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Mastering the judgmental switch

Wednesday 27 September 2023, 12:12pm

The brain has developed mental processes to simplify our ways of thinking. But at what cost? Unfortunately, the stereotypical way of thinking lies in the unconscious and almost always impacts the most vulnerable.

It is probably comfortable not to talk about it, as when judgmental thinking comes into play, assumptions are simplified. But if stereotypes are assumptions based on faulty reasoning, then perhaps you would like to know that jumping to conclusion is a mental pattern seen in those who don't hold much information or feel overconfident and disregard the value of self-doubt. could this be you?

Even though reasoning is meant to be an effortless experience, the brain takes up about twenty percent, or 300 of a resting body's 1300 calories a day, requires a calorie and a half per minute while neurons need twenty-five percent of the total body glucose.

No wonder mental performance fluctuates from task to task and physical effort, or sleep deprivation has a direct effect on our ability to concentrate. Suddenly, when feeling under stress, the mental switch triggers a demanding mindset, at which point reasoning turns into a judgmental way of thinking.

Not so fast

Stress is perhaps the number one factor meant to keep our mental energy in motion, creating relevant mental reactions. We know that its impact is not as gentle as this paragraph may suggest, but the link to attitudes towards oneself and others justifies its high position in the awareness chart.

This is how attitudes gain momentum, engaging the mind in a meaning-making scenario. We need to describe ways we can relate to our own experience. Positive attitudes are the green light for acceptance, whereas negative attitudes paint rejection in bright red. Understanding the triggers for distress or well-being helps prevent unwanted reactions and allows to better relate to your state of mind.

Time to make a change

How do feelings get a voice and why do opinions need to resonate with our actions? Judgmental attitudes don't only describe the living experience but also motivate action.

If there was one perfect mental process to sum up what we are going through, then probably attitudes would do the best job. Research shows that attitudes become relevant for both life‐enhancing and life‐threatening behaviours, while positive attitudes have been associated with successful ageing in late life.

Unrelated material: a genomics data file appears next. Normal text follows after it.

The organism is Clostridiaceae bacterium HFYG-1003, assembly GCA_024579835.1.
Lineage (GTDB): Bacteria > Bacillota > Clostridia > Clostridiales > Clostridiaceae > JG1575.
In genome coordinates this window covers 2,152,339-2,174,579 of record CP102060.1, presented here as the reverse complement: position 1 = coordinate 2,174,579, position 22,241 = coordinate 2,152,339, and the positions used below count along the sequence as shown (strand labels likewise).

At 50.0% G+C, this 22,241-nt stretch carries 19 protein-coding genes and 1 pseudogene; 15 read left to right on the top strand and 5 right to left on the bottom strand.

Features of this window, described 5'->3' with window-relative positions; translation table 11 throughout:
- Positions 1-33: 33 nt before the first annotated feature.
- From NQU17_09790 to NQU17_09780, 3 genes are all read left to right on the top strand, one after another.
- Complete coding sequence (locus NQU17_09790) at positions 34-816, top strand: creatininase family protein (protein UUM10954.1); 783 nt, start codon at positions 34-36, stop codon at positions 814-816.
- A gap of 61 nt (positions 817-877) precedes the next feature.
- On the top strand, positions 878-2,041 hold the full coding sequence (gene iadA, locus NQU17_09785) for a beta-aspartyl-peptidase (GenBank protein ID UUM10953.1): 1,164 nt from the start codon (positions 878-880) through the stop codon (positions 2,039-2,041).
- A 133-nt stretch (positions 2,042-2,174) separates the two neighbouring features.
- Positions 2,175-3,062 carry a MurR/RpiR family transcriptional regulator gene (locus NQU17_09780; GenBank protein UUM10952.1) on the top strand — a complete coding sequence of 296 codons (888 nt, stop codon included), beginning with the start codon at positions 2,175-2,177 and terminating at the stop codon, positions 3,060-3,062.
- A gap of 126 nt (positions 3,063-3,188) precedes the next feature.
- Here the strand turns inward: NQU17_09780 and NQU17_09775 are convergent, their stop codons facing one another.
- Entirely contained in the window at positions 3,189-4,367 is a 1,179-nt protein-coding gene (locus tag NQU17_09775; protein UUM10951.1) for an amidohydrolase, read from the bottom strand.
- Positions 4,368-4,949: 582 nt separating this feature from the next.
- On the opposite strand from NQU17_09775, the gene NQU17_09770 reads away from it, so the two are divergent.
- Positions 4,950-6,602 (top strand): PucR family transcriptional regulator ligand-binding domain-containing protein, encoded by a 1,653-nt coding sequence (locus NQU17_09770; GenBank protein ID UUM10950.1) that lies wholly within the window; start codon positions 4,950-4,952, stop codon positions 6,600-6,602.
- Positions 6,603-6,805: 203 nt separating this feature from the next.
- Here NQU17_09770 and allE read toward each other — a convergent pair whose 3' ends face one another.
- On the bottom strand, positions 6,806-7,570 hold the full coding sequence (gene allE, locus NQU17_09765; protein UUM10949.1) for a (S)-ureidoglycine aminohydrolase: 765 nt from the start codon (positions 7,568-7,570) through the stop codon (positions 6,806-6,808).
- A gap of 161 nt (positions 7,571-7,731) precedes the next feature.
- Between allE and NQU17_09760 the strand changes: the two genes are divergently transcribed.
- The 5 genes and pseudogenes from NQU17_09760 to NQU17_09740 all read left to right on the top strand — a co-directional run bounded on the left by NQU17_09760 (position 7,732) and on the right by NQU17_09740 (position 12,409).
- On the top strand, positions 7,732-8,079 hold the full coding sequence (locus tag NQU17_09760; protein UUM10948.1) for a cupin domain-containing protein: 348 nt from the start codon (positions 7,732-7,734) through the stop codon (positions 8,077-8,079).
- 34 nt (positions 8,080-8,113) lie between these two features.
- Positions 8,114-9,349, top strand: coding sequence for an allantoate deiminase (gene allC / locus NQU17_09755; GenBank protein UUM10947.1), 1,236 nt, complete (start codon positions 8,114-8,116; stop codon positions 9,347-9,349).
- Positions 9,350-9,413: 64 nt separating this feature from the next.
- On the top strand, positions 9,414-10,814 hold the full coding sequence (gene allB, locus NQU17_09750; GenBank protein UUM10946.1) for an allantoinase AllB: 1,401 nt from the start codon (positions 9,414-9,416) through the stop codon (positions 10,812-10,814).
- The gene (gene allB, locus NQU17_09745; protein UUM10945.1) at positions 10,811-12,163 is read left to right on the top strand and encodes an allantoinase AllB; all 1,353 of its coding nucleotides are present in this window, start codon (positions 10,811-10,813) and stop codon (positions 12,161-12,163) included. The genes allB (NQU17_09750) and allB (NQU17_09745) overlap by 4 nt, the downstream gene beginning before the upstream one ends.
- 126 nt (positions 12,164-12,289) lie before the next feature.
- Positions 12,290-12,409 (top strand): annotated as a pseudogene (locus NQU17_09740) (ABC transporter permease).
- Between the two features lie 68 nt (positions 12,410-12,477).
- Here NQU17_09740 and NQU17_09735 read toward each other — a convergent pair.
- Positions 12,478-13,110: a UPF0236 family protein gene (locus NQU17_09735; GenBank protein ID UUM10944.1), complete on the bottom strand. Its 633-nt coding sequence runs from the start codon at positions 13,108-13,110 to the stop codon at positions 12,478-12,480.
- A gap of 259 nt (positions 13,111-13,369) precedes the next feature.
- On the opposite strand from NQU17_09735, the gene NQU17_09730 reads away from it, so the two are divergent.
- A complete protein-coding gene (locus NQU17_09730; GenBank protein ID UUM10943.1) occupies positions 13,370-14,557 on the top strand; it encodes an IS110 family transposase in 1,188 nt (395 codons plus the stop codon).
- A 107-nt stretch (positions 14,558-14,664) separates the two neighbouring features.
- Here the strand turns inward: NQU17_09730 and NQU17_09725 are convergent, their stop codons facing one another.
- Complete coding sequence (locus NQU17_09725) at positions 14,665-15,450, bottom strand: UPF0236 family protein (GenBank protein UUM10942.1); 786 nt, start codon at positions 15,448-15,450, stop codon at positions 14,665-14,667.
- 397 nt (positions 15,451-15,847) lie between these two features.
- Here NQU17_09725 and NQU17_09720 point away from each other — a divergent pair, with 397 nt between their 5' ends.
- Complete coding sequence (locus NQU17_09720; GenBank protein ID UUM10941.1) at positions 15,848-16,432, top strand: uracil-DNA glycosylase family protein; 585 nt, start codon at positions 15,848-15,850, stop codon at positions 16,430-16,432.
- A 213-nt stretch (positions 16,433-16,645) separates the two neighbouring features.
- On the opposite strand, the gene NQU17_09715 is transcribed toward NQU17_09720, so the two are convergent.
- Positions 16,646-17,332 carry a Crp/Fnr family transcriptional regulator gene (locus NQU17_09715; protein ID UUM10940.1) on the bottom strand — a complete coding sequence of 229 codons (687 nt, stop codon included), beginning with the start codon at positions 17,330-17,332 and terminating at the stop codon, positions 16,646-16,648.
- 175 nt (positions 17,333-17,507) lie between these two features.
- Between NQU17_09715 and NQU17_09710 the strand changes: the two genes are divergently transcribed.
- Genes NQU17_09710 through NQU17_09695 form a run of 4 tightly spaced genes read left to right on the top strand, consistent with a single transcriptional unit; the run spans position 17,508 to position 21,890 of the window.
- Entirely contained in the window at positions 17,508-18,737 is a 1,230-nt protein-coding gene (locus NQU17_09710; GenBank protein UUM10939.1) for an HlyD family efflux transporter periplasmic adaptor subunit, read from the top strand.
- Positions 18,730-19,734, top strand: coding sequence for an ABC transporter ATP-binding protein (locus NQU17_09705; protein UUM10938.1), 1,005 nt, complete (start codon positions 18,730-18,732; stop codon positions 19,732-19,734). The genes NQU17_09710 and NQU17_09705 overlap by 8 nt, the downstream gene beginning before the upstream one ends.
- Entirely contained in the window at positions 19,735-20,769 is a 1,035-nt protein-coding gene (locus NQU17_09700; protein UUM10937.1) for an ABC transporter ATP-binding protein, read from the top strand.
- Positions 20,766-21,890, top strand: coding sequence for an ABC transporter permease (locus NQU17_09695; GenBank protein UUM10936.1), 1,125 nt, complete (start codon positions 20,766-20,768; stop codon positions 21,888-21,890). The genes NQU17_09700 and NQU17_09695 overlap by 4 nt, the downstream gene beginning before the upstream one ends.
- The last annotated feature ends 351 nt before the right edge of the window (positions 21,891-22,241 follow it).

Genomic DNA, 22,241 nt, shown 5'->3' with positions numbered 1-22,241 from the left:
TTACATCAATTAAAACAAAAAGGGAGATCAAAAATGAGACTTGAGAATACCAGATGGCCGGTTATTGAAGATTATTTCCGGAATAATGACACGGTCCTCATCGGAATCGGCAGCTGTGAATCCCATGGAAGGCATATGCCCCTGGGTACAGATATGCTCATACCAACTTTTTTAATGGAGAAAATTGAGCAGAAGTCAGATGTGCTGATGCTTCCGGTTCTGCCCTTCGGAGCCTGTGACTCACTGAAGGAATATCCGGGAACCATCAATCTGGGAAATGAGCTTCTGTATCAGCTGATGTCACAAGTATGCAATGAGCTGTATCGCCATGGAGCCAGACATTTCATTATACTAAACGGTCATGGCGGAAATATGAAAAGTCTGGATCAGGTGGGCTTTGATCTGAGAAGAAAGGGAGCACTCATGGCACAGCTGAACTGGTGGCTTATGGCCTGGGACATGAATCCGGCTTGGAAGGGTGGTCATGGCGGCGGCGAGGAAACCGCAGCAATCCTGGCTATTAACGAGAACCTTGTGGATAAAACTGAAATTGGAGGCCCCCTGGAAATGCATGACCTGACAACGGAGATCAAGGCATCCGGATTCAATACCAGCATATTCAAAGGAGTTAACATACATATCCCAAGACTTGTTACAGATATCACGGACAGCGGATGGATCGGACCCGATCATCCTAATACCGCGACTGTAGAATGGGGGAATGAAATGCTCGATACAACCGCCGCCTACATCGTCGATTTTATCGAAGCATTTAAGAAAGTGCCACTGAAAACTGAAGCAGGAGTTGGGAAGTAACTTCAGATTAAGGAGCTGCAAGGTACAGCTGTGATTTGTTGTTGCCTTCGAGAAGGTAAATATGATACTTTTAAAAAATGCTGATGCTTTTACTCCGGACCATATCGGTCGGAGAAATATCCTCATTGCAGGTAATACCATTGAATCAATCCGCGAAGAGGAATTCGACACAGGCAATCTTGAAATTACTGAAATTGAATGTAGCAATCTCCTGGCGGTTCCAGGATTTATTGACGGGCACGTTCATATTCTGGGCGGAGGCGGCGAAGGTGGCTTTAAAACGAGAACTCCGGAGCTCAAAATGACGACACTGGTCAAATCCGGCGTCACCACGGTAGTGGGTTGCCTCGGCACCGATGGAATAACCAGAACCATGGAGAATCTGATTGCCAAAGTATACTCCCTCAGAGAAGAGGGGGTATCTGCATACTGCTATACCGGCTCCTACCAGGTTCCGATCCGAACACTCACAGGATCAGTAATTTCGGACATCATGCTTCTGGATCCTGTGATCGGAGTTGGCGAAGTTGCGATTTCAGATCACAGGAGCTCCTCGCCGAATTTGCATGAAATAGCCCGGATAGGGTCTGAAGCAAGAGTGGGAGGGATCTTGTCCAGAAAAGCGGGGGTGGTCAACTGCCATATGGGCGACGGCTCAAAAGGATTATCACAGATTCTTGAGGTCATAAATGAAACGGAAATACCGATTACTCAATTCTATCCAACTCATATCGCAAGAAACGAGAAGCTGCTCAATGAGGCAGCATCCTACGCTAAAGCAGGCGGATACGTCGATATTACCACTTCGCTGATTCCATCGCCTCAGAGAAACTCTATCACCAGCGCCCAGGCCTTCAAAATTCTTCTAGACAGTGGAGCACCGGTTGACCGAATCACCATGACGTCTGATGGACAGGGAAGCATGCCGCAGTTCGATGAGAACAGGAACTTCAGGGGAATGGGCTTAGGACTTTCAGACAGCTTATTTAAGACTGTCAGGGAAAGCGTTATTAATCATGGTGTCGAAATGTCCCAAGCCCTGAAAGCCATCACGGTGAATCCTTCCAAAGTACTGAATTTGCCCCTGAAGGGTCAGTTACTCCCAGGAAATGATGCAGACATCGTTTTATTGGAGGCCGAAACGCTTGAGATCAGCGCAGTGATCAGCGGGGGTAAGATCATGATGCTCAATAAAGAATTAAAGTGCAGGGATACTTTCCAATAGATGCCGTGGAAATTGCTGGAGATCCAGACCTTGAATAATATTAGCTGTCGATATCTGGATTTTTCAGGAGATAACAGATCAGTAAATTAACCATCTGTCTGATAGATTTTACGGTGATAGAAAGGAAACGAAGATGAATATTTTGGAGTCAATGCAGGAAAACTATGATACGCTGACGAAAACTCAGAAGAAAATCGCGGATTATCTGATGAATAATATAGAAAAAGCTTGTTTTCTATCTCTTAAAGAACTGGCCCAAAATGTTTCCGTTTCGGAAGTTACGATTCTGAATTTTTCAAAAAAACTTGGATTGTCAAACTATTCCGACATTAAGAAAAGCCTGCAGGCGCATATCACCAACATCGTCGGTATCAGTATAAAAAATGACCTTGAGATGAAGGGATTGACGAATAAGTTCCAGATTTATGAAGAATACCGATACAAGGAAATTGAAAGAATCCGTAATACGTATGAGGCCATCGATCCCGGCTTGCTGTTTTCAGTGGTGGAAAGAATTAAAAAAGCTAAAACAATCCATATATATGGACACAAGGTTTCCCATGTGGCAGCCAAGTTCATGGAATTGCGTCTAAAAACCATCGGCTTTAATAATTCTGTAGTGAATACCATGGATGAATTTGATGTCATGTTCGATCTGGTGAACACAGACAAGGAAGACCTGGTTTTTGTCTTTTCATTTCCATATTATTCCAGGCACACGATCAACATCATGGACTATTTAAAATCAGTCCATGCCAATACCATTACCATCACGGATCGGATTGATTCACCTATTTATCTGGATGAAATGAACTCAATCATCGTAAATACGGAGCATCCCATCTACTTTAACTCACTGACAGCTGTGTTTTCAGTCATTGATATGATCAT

At work, unfavorable attitudes lead to higher stress levels, and as you know already, stress impacts organisational commitment, leading to a challenging work environment. At this point, the need for change becomes more obvious and most organisations decide to develop psychological interventions in line with their culture. Same is true for disease prevention, as we would only choose to engage in lifestyle changes when feeling threatened by a physical diagnosis.

Left with no options?

Distress does not only require change, but it may also cause rejection. When a proactive way of coping cannot be pursued, then the problem is more likely to be avoided by engaging in maladaptive behaviours such as substance abuse.

All that our mind needs is relevant resources for accurate judgments, as when we lack what it takes, we start feeling hopeless, a vulnerable mental state for suicide ideation.

Personal exhaustion is one of the reasons why judgmental thinking is worth reviewing, as a demanding mindset requires a change which is beyond your control. Navigating with high standards will only subject you to the curse of irrational thinking, as supply should meet demand in our mind as well.

However, judgments become less threatening with an open mind, and focusing on the process and not on the source of our distress may help accept, and commit to a plan for action.

Who is there to blame?

We see our own mistakes as being situational but someone else's mistakes as personal, and so we attribute their mistakes to their own traits and abilities which, to our own benefit, are less likely to change. And we do it with no guilt, as judgment should always be on our side. However, better mind your ambitions, as struggling to change others will end up changing yourself.

Thinking goes beyond meaning, and it will influence the way we feel and act. Unfortunately, the more we think about a given topic, the more convinced we are of the importance of our beliefs. For example, abilities, prospects and chances of success are some of the factors overestimated by most CEOs due to the overconfidence bias.

No matter how much we trust, agree or fight for our beliefs, there is no need to be harsh on ourselves or others. The judgmental switch is a meaning-making crossroad, which reminds you to be at peace with yourself and stay humble along the journey. As Thomas Merton says, pride makes us artificial and humility makes us real.